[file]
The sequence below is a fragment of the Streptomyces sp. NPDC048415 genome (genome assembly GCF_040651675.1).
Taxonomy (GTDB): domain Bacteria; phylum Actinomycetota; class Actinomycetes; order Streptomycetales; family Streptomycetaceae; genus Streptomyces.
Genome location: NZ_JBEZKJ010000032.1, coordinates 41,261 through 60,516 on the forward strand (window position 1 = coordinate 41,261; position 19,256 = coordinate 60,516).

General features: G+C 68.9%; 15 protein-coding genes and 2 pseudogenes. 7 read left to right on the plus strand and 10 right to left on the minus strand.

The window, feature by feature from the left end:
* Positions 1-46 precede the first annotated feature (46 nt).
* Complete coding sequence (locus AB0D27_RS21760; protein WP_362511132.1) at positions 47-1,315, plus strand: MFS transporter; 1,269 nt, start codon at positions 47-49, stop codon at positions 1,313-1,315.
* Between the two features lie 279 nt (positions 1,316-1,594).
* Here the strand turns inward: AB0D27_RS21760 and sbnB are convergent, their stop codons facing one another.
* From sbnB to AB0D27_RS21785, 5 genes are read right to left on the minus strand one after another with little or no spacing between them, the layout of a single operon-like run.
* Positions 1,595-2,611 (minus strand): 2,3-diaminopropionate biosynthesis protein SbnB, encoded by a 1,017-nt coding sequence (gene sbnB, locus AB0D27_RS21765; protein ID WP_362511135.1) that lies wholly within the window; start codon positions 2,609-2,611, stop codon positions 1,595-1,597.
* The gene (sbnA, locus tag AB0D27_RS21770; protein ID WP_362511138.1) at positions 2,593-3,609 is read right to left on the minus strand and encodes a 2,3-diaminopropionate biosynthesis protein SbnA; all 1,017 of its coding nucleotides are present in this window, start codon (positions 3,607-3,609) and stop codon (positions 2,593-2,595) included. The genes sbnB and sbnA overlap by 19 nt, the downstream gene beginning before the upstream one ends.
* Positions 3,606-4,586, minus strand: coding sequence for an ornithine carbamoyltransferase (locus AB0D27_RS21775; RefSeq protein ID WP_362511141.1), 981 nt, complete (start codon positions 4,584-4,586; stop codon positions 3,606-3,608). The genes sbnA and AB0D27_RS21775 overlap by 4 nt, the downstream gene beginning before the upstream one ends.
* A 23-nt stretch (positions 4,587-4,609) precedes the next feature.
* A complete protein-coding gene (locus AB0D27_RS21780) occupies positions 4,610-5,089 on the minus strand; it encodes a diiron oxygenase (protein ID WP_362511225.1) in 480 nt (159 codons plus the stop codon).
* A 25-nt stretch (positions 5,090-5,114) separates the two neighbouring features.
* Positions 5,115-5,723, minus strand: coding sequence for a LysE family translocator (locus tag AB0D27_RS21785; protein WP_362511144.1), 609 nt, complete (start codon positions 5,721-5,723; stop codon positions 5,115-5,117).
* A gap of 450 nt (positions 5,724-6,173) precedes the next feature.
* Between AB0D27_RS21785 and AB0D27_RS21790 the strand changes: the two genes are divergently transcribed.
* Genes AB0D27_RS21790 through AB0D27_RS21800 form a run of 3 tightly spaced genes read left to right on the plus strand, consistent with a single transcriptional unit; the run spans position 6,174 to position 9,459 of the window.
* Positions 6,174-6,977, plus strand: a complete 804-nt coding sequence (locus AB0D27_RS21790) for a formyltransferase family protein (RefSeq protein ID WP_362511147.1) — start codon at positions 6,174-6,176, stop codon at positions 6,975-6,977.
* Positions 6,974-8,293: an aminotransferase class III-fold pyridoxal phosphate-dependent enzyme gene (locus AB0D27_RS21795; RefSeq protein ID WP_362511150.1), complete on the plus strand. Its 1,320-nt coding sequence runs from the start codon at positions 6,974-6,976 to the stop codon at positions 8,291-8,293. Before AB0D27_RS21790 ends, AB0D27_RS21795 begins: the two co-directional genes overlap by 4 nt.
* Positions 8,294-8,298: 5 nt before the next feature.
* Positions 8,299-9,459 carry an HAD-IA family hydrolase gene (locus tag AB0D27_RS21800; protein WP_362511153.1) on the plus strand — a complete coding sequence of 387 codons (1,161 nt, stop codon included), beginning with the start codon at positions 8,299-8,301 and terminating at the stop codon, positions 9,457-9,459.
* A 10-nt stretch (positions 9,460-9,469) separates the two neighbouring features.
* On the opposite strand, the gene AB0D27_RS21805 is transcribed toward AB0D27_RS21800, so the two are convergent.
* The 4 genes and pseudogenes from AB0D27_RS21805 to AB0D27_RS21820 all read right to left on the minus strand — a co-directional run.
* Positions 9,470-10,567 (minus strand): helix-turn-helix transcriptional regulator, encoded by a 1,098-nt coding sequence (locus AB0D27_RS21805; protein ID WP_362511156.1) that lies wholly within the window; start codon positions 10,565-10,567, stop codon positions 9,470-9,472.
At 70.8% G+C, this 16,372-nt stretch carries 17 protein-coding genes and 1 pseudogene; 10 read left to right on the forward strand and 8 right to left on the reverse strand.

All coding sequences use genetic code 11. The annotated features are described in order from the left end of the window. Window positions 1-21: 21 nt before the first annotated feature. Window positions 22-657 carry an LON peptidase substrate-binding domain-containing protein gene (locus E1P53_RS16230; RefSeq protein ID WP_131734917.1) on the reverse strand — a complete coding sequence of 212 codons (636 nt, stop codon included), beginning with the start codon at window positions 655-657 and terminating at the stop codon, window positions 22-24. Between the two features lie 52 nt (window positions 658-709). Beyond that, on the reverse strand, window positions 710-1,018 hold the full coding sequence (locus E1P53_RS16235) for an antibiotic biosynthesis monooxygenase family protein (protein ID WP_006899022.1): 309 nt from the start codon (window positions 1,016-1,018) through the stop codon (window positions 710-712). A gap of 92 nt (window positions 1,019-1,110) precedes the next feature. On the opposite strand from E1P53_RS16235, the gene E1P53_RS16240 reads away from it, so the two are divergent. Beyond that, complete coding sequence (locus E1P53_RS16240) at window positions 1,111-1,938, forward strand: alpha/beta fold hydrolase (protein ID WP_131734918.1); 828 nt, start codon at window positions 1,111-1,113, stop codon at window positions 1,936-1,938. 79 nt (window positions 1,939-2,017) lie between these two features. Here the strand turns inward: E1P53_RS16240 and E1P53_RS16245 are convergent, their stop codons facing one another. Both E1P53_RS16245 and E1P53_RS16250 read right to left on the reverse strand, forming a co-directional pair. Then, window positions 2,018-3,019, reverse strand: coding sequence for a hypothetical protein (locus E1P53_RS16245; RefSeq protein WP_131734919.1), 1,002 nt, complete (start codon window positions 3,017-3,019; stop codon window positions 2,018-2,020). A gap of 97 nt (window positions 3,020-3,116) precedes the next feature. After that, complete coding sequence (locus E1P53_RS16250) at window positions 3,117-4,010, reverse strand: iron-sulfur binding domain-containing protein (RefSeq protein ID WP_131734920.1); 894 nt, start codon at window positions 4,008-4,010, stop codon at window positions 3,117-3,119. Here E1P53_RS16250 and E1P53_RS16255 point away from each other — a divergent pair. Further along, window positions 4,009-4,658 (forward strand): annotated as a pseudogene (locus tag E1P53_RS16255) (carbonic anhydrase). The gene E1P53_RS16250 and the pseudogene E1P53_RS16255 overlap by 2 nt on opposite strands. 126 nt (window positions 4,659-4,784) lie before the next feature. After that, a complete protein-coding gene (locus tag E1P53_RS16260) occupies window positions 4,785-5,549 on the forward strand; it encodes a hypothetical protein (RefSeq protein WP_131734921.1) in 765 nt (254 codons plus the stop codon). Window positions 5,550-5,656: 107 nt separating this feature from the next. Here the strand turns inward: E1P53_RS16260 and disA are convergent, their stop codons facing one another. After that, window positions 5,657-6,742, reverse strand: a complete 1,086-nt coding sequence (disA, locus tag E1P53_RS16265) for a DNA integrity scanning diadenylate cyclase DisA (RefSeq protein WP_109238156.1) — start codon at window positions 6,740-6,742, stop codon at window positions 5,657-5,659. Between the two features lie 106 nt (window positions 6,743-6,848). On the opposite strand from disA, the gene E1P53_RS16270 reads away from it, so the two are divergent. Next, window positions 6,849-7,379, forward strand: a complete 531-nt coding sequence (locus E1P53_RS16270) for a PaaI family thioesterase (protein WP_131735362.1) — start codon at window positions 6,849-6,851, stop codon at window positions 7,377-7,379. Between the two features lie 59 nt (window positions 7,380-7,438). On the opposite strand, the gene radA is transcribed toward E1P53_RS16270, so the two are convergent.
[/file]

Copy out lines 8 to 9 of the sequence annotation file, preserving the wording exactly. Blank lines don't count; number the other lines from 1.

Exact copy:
* Between the two features lie 279 nt (positions 1,316-1,594).
* Here the strand turns inward: AB0D27_RS21760 and sbnB are convergent, their stop codons facing one another.